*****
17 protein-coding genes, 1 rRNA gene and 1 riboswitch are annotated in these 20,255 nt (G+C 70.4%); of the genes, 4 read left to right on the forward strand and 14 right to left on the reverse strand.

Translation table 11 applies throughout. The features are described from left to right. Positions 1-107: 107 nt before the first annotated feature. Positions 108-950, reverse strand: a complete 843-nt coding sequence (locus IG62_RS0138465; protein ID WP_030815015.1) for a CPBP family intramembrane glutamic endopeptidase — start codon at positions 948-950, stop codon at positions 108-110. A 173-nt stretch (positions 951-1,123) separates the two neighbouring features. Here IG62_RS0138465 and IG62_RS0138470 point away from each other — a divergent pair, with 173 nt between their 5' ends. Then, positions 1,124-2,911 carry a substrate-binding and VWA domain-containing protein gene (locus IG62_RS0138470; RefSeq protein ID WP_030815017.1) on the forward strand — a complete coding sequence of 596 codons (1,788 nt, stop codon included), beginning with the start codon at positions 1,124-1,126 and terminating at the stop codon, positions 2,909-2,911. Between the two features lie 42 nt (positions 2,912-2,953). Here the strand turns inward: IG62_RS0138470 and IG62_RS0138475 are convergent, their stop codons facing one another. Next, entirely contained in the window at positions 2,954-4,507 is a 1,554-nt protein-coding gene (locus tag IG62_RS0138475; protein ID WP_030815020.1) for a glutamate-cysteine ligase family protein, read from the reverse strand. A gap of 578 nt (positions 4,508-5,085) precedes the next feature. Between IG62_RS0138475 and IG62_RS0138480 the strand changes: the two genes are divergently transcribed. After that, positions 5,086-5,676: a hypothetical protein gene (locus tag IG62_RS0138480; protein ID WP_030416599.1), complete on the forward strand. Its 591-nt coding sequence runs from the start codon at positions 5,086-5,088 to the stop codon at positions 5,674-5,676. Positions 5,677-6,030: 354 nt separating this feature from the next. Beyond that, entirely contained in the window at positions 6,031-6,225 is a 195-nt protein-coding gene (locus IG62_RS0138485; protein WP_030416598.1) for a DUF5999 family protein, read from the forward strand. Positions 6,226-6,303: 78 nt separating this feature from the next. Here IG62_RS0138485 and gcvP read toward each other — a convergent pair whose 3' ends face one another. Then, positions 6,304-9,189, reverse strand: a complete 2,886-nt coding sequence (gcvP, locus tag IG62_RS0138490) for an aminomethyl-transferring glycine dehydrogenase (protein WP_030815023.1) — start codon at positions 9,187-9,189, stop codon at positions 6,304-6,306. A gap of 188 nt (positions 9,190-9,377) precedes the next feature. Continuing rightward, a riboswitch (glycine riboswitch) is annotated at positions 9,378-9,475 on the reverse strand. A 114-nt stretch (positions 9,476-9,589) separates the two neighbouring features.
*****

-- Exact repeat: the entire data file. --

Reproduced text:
17 protein-coding genes, 1 rRNA gene and 1 riboswitch are annotated in these 20,255 nt (G+C 70.4%); of the genes, 4 read left to right on the forward strand and 14 right to left on the reverse strand.

Translation table 11 applies throughout. The features are described from left to right. Positions 1-107: 107 nt before the first annotated feature. Positions 108-950, reverse strand: a complete 843-nt coding sequence (locus IG62_RS0138465; protein ID WP_030815015.1) for a CPBP family intramembrane glutamic endopeptidase — start codon at positions 948-950, stop codon at positions 108-110. A 173-nt stretch (positions 951-1,123) separates the two neighbouring features. Here IG62_RS0138465 and IG62_RS0138470 point away from each other — a divergent pair, with 173 nt between their 5' ends. Then, positions 1,124-2,911 carry a substrate-binding and VWA domain-containing protein gene (locus IG62_RS0138470; RefSeq protein ID WP_030815017.1) on the forward strand — a complete coding sequence of 596 codons (1,788 nt, stop codon included), beginning with the start codon at positions 1,124-1,126 and terminating at the stop codon, positions 2,909-2,911. Between the two features lie 42 nt (positions 2,912-2,953). Here the strand turns inward: IG62_RS0138470 and IG62_RS0138475 are convergent, their stop codons facing one another. Next, entirely contained in the window at positions 2,954-4,507 is a 1,554-nt protein-coding gene (locus tag IG62_RS0138475; protein ID WP_030815020.1) for a glutamate-cysteine ligase family protein, read from the reverse strand. A gap of 578 nt (positions 4,508-5,085) precedes the next feature. Between IG62_RS0138475 and IG62_RS0138480 the strand changes: the two genes are divergently transcribed. After that, positions 5,086-5,676: a hypothetical protein gene (locus tag IG62_RS0138480; protein ID WP_030416599.1), complete on the forward strand. Its 591-nt coding sequence runs from the start codon at positions 5,086-5,088 to the stop codon at positions 5,674-5,676. Positions 5,677-6,030: 354 nt separating this feature from the next. Beyond that, entirely contained in the window at positions 6,031-6,225 is a 195-nt protein-coding gene (locus IG62_RS0138485; protein WP_030416598.1) for a DUF5999 family protein, read from the forward strand. Positions 6,226-6,303: 78 nt separating this feature from the next. Here IG62_RS0138485 and gcvP read toward each other — a convergent pair whose 3' ends face one another. Then, positions 6,304-9,189, reverse strand: a complete 2,886-nt coding sequence (gcvP, locus tag IG62_RS0138490) for an aminomethyl-transferring glycine dehydrogenase (protein WP_030815023.1) — start codon at positions 9,187-9,189, stop codon at positions 6,304-6,306. A gap of 188 nt (positions 9,190-9,377) precedes the next feature. Continuing rightward, a riboswitch (glycine riboswitch) is annotated at positions 9,378-9,475 on the reverse strand. A 114-nt stretch (positions 9,476-9,589) separates the two neighbouring features.